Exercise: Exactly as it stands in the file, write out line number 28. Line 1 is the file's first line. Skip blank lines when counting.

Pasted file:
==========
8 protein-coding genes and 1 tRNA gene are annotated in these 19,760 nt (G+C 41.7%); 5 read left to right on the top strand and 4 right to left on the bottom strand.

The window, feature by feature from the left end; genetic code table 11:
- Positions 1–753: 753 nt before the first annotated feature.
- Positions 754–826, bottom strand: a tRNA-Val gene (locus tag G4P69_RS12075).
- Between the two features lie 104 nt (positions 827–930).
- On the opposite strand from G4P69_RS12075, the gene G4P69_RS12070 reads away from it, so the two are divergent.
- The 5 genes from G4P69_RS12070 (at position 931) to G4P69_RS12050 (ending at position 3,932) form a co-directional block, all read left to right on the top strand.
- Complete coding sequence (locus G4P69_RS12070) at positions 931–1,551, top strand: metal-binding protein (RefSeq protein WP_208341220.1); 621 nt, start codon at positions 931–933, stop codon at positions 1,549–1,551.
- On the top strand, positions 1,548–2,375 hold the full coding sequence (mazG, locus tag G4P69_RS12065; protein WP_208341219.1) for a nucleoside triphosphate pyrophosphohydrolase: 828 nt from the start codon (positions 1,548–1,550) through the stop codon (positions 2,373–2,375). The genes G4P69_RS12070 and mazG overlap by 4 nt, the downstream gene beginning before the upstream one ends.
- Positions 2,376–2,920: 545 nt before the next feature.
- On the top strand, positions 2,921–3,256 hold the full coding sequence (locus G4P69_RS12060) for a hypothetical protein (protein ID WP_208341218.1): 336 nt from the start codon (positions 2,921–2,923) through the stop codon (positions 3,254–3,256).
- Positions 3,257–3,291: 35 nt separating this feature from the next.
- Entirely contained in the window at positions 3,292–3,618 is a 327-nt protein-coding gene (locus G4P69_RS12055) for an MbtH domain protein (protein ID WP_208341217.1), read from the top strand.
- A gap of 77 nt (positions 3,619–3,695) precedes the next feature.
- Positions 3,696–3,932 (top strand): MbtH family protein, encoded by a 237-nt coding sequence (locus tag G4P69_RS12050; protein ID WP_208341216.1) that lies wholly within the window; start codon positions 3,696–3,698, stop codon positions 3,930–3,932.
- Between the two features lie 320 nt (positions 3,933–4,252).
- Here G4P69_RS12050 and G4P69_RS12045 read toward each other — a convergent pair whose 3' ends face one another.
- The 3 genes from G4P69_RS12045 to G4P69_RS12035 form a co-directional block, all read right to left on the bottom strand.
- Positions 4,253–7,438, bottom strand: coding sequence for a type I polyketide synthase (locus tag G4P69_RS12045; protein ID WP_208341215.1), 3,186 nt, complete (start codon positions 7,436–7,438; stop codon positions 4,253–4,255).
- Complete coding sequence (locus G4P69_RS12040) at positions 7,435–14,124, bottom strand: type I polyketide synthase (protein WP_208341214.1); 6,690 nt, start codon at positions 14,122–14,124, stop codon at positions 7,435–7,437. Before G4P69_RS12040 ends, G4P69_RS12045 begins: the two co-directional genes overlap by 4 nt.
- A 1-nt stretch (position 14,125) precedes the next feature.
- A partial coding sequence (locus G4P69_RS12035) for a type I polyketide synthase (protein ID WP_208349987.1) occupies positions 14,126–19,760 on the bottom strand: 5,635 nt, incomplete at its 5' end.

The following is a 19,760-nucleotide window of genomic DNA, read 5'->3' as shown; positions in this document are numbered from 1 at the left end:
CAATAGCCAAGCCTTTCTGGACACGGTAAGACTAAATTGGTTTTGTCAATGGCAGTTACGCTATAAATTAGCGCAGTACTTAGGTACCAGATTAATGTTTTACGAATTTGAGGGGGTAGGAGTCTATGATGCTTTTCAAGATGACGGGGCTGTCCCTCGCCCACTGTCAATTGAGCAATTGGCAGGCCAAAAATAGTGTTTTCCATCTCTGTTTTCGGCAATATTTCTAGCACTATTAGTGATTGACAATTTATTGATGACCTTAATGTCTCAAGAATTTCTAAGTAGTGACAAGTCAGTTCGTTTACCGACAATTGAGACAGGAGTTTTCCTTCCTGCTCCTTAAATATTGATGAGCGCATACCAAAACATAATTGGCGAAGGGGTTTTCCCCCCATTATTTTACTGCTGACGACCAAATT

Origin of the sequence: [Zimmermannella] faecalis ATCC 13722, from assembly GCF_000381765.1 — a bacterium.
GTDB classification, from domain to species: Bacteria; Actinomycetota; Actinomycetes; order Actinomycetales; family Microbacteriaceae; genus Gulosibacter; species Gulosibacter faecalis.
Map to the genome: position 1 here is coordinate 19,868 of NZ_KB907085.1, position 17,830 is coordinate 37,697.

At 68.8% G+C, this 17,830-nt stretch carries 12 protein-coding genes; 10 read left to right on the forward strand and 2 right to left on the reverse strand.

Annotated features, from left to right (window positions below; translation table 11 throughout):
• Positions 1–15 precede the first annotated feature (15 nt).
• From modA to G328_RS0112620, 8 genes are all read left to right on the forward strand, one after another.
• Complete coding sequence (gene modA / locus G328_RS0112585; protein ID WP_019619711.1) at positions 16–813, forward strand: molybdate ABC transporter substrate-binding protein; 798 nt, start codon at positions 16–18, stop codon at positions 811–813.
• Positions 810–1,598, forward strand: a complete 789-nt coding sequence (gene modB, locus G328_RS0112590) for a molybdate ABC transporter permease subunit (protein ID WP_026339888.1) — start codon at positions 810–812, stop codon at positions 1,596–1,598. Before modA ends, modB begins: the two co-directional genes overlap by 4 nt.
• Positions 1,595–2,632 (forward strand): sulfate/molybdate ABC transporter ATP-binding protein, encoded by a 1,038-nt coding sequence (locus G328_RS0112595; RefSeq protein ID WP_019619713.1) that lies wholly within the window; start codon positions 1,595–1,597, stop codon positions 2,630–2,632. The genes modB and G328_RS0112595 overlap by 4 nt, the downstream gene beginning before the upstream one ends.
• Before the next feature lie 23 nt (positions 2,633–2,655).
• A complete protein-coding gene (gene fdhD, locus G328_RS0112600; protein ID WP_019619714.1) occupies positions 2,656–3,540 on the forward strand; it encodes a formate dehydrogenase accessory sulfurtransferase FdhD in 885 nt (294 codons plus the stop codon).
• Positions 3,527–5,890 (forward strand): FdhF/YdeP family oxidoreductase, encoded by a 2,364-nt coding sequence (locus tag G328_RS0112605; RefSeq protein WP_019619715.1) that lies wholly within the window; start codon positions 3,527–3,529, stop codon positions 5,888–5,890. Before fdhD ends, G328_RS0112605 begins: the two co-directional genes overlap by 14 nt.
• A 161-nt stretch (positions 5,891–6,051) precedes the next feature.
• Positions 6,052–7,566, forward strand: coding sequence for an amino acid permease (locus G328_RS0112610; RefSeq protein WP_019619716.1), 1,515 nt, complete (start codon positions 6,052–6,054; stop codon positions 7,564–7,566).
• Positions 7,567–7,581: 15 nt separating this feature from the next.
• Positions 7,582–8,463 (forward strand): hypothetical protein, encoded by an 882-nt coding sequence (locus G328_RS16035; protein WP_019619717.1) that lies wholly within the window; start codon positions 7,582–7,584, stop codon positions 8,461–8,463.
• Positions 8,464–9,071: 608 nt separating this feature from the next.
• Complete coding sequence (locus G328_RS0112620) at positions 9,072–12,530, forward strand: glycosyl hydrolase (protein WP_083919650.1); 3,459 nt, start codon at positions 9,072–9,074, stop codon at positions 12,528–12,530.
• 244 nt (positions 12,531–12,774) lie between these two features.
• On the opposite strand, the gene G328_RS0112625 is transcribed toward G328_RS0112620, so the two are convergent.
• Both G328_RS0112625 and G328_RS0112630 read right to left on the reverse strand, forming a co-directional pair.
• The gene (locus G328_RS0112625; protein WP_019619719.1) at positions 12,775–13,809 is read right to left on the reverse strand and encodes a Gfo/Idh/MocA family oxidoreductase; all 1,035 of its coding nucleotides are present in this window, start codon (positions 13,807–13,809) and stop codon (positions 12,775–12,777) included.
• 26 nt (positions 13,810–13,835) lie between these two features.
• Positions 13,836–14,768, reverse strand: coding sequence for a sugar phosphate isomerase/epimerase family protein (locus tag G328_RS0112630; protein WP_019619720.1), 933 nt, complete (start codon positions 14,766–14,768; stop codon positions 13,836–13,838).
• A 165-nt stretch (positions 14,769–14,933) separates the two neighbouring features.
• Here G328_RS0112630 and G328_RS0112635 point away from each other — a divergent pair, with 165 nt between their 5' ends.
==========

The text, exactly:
At 68.8% G+C, this 17,830-nt stretch carries 12 protein-coding genes; 10 read left to right on the forward strand and 2 right to left on the reverse strand.